In the summer of 2007, Juan L. Maldonado (born 1949), a Ph.D. from Texas Woman's University in Denton, formerly the executive vice president of student development, succeeded Ramon H. Dovalina as the LCC president. Dovalina, a graduate of the Community College Leadership Program at the University of Texas at Austin, had served in the top position since 1995. Laredo attorney Pete Saenz is the retiring president of the elected nine-member LCC board of trustees, whose members chose Maldonado as president.

On September 28, 2007, the sixtieth anniversary of the founding of LCC, Dovalina and his predecessor as LCC president, Roger L. Worsley of Camden, Arkansas, were bestowed president-emeritus status. At the ceremony, Trustee Carlos Carranco, Jr., of Laredo, himself a former LJC student, told the Laredo Morning Times that the institution "from very humble beginnings has evolved to serve the needs of the community."

Death of Trustee J.C. "Pepe" Trevino, Jr.

Jose C. "Pepe" Trevino, Jr. (May 31, 1930—March 27, 2007), was a prominent Laredo businessman, who served thirty-two years on the LCC board of trustees. He was particularly known for his promotion of youth activities but discouraged attention to his philanthropic endeavors, such as support for the Sacred Heart Children's Home orphanage and the Boys Club and Girls Club of Laredo. His hometown newspaper, the Laredo Morning Times, named him "Laredoan of the Year" for 2007.

Trevino was appointed to the LCC board by his future colleagues effective January 15, 1975, to fill the Position 4 seat vacated by Carlos H. Mata. He was then elected to five six-year terms, beginning on April 3, 1976. His last election was in May 2006, when he faced a stronger-than-usual opponent in former trustee Sabas Zapata, III, for a term of which Trevino completed less than one year. His last term would have extended until 2012. He was the board vice-president in 1986, 1990, and from 1992-1994. On the board, he was particularly known for his attention to details and was a constant advocate to keep down taxes and tuition.

Trevino established his Southern Enterprises beverage company in 1957 and was heavily involved in business ventures in both the United States and Mexico. He had been a director of the Laredo National Bank since 1975.

Trevino was born in Nuevo Laredo, Mexico, across the Rio Grande from Laredo to Jose C. Trevino, Sr., and the former Victoria Salinas (1902-1981). He was a brother of Olga Trevino Barnes and Bebe Zuniga, who made a strong race for mayor of Laredo in 1990, and brother-in-law of Carlos Zuniga, a former member of the Laredo City Council. He graduated from Martin High School in 1947. That same year he married the former Rose Ella Tarver. The couple reared six children: Laredo attorney J.C. "Pepe" Trevino, III (born 1949), and wife Adrienne, Diana T. Garcia and husband Ricardo, Roberto Trevino and wife Prissy, Anna Laura Trevino, Guillermo Trevino and wife Tammy, and Carlos F. Trevino and wife Pauline. There were also fourteen grandchildren and one great-grandchild.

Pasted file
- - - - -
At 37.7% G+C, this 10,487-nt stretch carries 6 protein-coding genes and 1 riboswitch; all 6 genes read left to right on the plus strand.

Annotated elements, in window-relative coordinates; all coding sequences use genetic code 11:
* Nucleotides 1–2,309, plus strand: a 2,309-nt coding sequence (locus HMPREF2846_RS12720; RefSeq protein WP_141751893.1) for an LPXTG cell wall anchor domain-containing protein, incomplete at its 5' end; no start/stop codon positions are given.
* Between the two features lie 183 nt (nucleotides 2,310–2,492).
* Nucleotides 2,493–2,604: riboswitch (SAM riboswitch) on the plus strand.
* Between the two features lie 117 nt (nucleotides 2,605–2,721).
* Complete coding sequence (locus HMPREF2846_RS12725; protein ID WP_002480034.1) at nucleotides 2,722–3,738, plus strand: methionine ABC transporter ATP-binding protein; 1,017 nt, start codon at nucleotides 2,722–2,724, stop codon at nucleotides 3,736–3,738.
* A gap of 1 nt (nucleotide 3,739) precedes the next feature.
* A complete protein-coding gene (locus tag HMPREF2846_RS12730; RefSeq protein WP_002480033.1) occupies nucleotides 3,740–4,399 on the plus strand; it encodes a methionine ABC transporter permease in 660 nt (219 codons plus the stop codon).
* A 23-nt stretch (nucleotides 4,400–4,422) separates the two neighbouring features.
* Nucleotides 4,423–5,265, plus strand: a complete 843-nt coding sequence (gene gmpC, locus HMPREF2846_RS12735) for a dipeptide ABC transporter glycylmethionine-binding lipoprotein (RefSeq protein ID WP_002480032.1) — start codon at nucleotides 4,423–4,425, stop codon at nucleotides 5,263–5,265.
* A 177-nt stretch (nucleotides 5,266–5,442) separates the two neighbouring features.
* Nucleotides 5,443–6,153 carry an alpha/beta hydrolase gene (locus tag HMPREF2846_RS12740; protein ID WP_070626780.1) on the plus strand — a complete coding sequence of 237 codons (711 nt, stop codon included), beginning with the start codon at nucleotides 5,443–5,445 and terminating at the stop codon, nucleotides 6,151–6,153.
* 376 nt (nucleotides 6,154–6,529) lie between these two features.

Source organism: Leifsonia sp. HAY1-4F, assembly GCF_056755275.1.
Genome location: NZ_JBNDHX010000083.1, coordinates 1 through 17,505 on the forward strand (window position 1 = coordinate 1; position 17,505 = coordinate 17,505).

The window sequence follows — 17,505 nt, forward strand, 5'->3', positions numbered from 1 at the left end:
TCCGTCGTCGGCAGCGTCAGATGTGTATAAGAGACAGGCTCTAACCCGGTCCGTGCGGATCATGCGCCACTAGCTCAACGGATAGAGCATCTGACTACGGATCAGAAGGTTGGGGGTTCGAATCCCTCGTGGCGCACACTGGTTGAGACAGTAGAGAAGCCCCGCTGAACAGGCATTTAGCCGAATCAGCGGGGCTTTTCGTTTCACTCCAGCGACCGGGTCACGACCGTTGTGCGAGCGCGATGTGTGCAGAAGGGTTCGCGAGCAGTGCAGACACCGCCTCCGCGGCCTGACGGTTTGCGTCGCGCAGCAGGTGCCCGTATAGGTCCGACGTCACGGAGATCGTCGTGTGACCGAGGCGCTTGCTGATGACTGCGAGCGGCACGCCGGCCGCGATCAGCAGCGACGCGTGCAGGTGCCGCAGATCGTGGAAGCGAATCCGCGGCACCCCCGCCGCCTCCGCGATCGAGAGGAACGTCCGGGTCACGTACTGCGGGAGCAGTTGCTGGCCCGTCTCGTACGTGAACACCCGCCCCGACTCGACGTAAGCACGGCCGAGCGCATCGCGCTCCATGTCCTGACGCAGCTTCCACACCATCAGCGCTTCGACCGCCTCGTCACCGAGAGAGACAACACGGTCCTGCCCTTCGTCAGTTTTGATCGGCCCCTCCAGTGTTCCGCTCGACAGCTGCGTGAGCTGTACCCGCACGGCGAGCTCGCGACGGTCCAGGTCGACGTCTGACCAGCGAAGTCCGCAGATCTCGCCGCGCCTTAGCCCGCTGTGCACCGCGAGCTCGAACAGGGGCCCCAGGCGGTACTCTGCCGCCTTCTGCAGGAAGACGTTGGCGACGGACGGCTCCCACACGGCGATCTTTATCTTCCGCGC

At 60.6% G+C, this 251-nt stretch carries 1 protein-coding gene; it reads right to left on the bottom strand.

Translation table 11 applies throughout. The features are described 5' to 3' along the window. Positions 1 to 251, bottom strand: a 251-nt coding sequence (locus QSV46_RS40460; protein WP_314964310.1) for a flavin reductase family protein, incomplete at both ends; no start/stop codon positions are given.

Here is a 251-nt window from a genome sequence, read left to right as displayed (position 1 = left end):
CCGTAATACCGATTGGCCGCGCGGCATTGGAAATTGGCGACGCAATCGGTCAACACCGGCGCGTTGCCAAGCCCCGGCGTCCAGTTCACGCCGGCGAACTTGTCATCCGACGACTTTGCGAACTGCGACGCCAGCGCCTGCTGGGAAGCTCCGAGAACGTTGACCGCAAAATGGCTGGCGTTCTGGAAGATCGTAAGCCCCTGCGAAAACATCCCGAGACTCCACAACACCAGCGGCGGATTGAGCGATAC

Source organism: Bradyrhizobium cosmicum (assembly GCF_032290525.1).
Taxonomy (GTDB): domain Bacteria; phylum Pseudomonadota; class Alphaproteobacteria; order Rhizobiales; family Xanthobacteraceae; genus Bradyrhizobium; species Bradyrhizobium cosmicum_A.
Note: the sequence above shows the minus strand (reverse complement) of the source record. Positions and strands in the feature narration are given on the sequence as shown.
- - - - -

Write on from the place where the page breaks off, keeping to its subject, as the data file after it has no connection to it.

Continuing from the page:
Trevino died of cancer. Services were held at St. Patrick's Catholic Cathedral in Laredo. He was interred in the Calvary Catholic Cemetery in Laredo. Monsignor Thomas A. Davis described his friend Trevino as a man of "deep faith", prayer, and courage. We always turned to Pepe for help. Most people will never know the good work he was doing because he did not seek notice or recognition."

The J.C. Trevino, Jr., Fitness Center at LCC South

The Trevino Fitness Center on the South Campus of Laredo Community Center is named in Trevino's honor. Trevino was succeeded on the board by Edward C. Sherwood.

Trevino references:

Kirsten Crow, "Farewell to Pepe: Family and friends pay final respects", Laredo Morning Times, April 1, 2007

Trevino obituary, Joe Jackson Heights Funeral Chapels, Laredo, Texas, March 30, 2007

"Death of J.C. "Pepe" Trevino, Jr.", Laredo Community College Public Information Office, March 27, 2007

Notable LCC alumni

  • Louis H. Bruni -- Businessman, former Webb County judge, and former Laredo City Council member
  • Alberto Cardenas, Jr. -- Attorney at Vinson and Elkins in Houston; former general counsel to U.S. Senator Kay Bailey Hutchison
  • Carlos Carranco, Jr. -- Laredo businessman and LCC trustee since 1990
  • Henry Cuellar -- U.S. representative from District 28 since 2005
  • Ramon Dovalina—LCC president, 1995-2007
  • Rick Flores—Webb County sheriff, 2004-2008
  • Jerry Garza—Webb County Commissioner since 2005
  • Judd Gilpin—Laredo engineer and United Independent School District trustee since 2009
  • Hector J. Liendo—Webb County Justice of the Peace, Precinct 1
  • Mercurio Martinez, Jr. -- Webb County administrative judge (1991-2002) and current LCC trustee
  • Rodolfo "Rudy" Rodriguez, Jr. -- Webb County Precinct 1 constable
  • Danny Valdez -- Webb County (administrative) judge since 2007
  • Raul Vasquez—Texas state district judge
  • Judith Zaffirini -- Texas state senator since 1987

References

  1. ^ Texas Education Code, Section 130.185, "Laredo Community College District Service Area".
  1. ^ Texas Education Code, Section 130.185, "Laredo Community College District Service Area".

External links

Coordinates: 27°30′26″N 99°31′18″W / 27.5072°N 99.5217°W / 27.5072; -99.5217